Navigating the worsening cost of living crisis in Europe


September 04, 2022

Amid predictions that Europe will face ten ‘tough’ winters as it grapples with Russia’s grip on the energy market, no Deus Ex machine is likely to make the cost of living crisis go away. The UK inflation rate recently hit a 40-year high of 10.1%; August’s euro zone inflation rate of 9.1% set a new record for the bloc. Across the continent, grocery and energy bills are rapidly outpacing consumers’ ability to pay. With some economists saying the worst is yet to come, “the crisis is also expected to lead to an increase in the number of households living in poverty”.

It is the role of the government to ensure that this does not happen. While the UK seems content to sit back and allow its people to face an 80% rise in energy bills this year, some of its European neighbors are taking a more active approach to protecting consumers. the burden of the cost of living crisis. . Legislation to impose hard caps on energy prices, reductions in value added tax (VAT) and windfall taxes on banks and energy companies have appeared in various European parliaments in part of a concerted effort to help vulnerable populations meet their needs in these increasingly precarious situations. time.

While one would expect the UK’s freedom to deal with the crisis outside the parameters of EU law to allow it to be more nimble in its response, the ruling Conservative Party has done very little with its power to alleviate the cost of living crisis. On October 1, a steep price cap will come into effect, which will increase the annual amount the average household spends on energy from £1,971 to £3,549. In January, this figure is expected to increase further and exceed 4,000 GBP. As the UK sends £1,200 to low-income people to ease this burden, “charities, public health officials and even energy companies are warning of catastrophic effects on the poorest people who are already struggling to afford basic necessities”. Even with such one-off payments, these fares are simply unaffordable for large swaths of the population. A grassroots movement called “Don’t Pay” has emerged in response to the hikes; it is working to pressure a stronger government response by pledging one million people to pledge not to pay energy bills once the increase is enacted on October 1. All eyes will be on the next Prime Minister (who will be elected on September 5) to chart a better way forward that will not see half of UK households falling into fuel poverty by January.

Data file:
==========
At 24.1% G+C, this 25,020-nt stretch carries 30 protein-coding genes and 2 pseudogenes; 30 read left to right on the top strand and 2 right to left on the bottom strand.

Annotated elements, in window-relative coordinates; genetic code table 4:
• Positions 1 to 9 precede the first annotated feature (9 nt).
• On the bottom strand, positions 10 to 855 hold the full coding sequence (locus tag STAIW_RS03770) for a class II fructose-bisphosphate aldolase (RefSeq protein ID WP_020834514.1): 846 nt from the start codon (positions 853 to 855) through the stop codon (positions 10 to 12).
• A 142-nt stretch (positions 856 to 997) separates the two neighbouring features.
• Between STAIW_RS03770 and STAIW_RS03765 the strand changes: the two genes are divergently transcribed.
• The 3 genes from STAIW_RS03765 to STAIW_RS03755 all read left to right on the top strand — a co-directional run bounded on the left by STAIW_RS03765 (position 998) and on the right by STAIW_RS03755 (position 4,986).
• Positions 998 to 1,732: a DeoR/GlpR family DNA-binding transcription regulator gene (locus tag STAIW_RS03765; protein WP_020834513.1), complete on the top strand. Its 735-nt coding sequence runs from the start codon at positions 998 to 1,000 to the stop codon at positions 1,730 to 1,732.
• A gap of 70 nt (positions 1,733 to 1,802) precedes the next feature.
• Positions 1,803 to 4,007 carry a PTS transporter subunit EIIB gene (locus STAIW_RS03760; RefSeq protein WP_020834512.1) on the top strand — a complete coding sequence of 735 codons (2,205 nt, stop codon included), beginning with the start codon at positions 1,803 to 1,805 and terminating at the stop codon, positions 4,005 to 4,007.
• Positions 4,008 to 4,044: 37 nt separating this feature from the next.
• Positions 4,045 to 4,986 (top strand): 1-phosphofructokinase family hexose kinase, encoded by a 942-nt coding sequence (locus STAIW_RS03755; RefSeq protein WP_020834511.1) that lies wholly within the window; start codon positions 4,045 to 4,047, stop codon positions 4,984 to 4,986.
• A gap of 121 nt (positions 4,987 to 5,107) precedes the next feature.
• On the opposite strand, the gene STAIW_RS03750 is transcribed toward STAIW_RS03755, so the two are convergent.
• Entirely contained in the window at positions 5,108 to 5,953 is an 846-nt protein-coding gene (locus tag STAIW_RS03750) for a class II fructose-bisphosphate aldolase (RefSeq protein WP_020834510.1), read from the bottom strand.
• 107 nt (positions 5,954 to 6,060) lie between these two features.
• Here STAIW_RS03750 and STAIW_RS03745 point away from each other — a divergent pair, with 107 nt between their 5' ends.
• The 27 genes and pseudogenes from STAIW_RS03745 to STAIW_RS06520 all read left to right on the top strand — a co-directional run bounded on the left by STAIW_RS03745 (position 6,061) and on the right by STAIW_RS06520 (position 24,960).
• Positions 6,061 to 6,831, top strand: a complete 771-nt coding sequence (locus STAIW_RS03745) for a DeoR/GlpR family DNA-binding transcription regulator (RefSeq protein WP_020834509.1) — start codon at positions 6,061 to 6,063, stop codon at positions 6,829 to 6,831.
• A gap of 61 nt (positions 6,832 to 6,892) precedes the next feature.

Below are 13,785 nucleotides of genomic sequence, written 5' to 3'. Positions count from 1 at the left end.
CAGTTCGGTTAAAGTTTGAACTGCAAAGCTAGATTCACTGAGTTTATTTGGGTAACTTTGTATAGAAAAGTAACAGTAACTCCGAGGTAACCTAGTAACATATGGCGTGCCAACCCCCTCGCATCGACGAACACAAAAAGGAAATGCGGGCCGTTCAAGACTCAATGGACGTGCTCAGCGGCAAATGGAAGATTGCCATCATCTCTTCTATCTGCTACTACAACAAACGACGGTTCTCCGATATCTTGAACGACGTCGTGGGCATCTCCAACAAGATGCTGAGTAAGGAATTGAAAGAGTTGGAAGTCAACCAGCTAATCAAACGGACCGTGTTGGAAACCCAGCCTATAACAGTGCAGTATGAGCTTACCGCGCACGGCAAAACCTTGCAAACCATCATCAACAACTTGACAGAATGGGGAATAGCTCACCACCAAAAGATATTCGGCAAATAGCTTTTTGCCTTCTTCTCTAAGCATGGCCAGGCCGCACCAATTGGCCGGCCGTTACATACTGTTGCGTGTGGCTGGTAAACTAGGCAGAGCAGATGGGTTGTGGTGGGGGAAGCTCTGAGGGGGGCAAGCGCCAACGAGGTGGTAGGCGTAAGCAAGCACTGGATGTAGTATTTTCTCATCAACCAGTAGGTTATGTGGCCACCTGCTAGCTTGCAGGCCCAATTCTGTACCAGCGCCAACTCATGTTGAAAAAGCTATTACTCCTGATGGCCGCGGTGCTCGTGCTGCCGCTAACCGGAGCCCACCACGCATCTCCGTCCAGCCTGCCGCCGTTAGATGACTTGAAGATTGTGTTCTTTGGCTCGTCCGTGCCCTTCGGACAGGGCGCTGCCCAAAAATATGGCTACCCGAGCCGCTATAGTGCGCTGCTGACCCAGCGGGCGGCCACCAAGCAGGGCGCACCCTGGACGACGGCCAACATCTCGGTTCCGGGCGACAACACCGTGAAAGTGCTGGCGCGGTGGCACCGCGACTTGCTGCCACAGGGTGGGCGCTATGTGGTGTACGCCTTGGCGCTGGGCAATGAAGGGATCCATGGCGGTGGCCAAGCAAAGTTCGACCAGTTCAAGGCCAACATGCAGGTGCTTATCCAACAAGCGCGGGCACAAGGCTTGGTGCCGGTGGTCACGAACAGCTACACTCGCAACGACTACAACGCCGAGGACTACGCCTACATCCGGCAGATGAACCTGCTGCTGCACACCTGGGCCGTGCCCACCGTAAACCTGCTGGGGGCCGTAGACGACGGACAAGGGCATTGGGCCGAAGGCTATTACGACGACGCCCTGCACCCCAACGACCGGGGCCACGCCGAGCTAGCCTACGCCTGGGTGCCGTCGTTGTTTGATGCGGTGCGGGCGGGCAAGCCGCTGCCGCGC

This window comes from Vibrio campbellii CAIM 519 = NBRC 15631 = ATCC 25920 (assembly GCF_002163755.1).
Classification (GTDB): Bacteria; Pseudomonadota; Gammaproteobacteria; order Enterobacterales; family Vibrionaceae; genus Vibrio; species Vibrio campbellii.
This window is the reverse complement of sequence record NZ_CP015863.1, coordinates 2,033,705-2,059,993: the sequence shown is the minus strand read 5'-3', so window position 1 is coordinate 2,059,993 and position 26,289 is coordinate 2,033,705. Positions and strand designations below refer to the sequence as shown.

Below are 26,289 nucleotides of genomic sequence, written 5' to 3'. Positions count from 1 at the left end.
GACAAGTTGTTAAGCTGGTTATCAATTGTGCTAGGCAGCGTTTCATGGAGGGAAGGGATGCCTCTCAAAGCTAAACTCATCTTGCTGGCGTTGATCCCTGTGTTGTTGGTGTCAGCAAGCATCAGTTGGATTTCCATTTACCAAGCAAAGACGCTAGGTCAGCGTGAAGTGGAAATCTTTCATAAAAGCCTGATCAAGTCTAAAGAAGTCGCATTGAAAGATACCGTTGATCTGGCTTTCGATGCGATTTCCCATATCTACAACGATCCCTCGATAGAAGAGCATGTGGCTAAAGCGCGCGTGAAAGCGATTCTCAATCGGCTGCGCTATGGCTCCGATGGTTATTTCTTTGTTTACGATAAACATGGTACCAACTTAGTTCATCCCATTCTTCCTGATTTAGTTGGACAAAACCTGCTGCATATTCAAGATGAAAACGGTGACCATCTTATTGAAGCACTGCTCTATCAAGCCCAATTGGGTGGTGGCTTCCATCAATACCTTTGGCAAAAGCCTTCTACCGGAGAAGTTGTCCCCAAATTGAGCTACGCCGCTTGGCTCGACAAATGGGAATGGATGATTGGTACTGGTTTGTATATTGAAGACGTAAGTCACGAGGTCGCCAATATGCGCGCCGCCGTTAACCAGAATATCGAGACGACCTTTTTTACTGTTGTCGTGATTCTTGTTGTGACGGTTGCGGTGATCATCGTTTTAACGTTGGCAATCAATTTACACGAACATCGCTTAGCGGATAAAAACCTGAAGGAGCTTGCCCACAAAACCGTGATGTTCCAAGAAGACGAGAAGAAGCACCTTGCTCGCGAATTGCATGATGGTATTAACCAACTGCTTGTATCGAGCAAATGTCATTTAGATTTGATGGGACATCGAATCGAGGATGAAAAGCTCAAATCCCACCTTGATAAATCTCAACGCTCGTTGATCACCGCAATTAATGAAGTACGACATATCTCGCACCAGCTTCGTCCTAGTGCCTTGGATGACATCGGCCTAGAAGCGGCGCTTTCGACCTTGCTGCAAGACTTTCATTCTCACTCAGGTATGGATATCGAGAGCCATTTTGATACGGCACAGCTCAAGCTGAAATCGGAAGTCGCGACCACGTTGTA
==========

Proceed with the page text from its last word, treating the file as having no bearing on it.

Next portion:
Across the Channel, the French government under President Macron has taken the opposite course: instead of allowing energy price hikes, it has imposed a hard cap to protect its residents from utility bills. soaring energy. By continuing to freeze gas prices at 2021 levels and limiting electricity price increases to an annual rate of 4%, France has kept inflation relatively under control. Among the 19 countries using the euro, France’s inflation rate of 6.5% in August was the lowest. Although this is not sustainable in the long term, it allows individuals to better maintain their standard of living and buys time for a concerted improvement policy to be formulated at EU level. However, not everyone is happy with these measures: the majority (and soon to be nationalized) energy company EDF is suing the French government for 8.3 billion euros in losses after being forced to sell its energy at a loss. following the government’s decision to cap price increases in January 2022. Despite the litigation, France has taken seriously its task of insulating its population from the brunt of current cost-of-living challenges and serves as an example to states like the UK.

Elsewhere, a number of proposals are pending that would provide valuable financial scaffolding to vulnerable communities. In Spain, Socialist Prime Minister Sanchez is trying to collect 7 billion euros from banks and energy companies over the next two years as part of a windfall tax. The proceeds would be donated to people struggling with cost of living issues. Sanchez also recently unveiled a free transit program to help with rising fuel costs. In Italy, outgoing Prime Minister Draghi has proposed a new stimulus package that would remove VAT on essential foods like bread and pasta while reducing the tax on meat and fish from 10% to 5%. The recent income peaks linked to the rise in the prices of consumer goods would favor these ruptures. While these measures proposed by Spain and Italy are not enough on their own, they reflect the kind of creative thinking needed to provide an adequate social safety net for all.

As Russia’s war in Ukraine rages on, food shortages and an even deeper energy crisis seem to be lurking on Europe’s doorstep. The gravity of the outlook demands that governments respond radically (both individually and in concert) and take full advantage of all financial levers to ensure that no population is disproportionately overburdened or left behind.

Photo by Markus Spiske

Mary I. Bruner